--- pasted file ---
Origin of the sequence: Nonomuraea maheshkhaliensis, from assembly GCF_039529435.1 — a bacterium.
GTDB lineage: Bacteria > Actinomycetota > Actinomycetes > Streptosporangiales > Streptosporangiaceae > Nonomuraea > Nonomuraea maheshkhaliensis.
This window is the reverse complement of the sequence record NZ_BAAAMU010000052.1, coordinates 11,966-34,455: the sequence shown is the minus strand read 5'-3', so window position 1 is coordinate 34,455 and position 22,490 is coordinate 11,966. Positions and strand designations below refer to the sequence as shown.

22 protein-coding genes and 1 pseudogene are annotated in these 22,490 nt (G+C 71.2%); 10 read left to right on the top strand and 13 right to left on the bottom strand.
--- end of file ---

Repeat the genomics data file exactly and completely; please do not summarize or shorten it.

Origin of the sequence: Nonomuraea maheshkhaliensis, from assembly GCF_039529435.1 — a bacterium.
GTDB lineage: Bacteria > Actinomycetota > Actinomycetes > Streptosporangiales > Streptosporangiaceae > Nonomuraea > Nonomuraea maheshkhaliensis.
This window is the reverse complement of the sequence record NZ_BAAAMU010000052.1, coordinates 11,966-34,455: the sequence shown is the minus strand read 5'-3', so window position 1 is coordinate 34,455 and position 22,490 is coordinate 11,966. Positions and strand designations below refer to the sequence as shown.

22 protein-coding genes and 1 pseudogene are annotated in these 22,490 nt (G+C 71.2%); 10 read left to right on the top strand and 13 right to left on the bottom strand.